Moore's Law, which predicts the doubling of transistor density every two years or so, has been the mainstay of the ubiquitous proliferation of semiconductor electronics and the mobile revolution that has changed our lives for the better since the invention of the transistor by Shockley et al. in 1949 and its application to the integrated circuit by Kilby in the 1950s.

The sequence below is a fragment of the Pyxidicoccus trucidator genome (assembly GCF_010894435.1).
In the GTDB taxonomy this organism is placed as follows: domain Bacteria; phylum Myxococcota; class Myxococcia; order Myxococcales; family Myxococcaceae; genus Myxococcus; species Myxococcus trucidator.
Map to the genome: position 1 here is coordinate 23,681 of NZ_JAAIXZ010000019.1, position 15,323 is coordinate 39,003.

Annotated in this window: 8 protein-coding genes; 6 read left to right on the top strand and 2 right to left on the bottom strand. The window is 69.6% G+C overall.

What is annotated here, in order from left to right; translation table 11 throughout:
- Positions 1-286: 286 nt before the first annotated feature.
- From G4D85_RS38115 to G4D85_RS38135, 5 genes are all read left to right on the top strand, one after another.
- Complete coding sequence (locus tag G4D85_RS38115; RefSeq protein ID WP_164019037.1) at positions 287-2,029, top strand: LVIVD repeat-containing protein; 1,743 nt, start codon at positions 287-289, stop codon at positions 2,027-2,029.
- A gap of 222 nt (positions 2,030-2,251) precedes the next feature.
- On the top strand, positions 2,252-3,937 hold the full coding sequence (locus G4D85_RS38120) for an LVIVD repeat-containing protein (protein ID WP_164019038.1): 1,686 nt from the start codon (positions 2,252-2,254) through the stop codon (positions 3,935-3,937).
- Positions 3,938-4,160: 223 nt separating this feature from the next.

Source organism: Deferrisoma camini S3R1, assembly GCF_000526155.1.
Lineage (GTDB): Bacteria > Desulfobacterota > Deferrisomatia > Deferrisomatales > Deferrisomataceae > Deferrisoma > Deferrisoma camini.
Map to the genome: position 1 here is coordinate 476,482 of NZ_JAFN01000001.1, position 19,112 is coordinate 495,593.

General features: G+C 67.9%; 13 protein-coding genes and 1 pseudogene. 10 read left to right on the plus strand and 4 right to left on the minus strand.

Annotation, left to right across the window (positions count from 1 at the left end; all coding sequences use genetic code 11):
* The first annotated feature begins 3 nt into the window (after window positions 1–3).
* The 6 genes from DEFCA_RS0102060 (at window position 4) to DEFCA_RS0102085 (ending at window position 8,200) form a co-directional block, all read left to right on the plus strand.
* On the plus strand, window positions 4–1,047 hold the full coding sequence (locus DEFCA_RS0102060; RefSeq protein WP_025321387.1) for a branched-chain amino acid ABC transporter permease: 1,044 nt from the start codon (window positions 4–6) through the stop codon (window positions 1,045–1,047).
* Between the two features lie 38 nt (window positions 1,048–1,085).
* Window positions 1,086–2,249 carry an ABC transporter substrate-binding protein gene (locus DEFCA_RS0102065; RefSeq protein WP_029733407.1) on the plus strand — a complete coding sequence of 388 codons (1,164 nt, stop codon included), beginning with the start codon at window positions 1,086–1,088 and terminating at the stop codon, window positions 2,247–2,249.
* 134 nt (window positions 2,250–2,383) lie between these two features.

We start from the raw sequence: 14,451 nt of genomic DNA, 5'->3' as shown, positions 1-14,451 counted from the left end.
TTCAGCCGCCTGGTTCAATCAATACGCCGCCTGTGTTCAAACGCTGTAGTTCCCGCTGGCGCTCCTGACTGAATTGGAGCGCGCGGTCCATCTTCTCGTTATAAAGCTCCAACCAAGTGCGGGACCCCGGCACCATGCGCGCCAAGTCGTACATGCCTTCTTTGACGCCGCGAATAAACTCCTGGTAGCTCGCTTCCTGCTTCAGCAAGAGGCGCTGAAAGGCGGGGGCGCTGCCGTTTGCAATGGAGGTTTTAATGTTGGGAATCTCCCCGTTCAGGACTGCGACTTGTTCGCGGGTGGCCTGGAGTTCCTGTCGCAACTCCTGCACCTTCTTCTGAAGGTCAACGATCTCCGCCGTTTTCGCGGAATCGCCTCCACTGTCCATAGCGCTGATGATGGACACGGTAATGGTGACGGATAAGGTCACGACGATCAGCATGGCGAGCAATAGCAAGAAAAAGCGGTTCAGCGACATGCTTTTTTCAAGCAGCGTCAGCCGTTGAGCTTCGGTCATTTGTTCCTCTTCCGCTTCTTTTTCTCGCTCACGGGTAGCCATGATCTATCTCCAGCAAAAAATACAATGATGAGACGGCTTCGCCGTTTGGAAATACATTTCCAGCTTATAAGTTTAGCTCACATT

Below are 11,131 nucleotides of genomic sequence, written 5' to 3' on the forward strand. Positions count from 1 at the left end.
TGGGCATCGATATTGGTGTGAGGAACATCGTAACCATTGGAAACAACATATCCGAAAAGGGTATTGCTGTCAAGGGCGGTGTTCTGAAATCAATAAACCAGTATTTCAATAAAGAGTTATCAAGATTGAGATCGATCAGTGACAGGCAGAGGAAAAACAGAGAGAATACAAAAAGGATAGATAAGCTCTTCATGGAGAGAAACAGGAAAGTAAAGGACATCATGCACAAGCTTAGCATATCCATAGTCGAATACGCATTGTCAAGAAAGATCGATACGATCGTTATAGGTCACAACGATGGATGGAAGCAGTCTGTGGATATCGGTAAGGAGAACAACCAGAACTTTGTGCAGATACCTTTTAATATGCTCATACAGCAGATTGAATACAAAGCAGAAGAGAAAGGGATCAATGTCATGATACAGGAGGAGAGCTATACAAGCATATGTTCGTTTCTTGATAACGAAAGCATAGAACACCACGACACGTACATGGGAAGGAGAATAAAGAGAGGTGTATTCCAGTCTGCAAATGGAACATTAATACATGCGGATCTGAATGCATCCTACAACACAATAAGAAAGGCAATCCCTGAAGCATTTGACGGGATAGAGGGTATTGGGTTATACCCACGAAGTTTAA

For the past several decades, we have been scaling relentlessly using Dennard's constant electric field scaling method and succeeded in making our chips faster, smaller, and cheaper. Implicit in this evolution is the assumption that we can print these circuits in an economical manner. This assumption is now in question as we have reached dimensions that are significantly below the resolution of the light used to print these features. While we have employed tricks to print these sub-wavelength features, they come at a cost that threatens the expectation of lower cost per circuit. In fact, some project an increased cost per function, which of course begs the question: "Why scale any further?"
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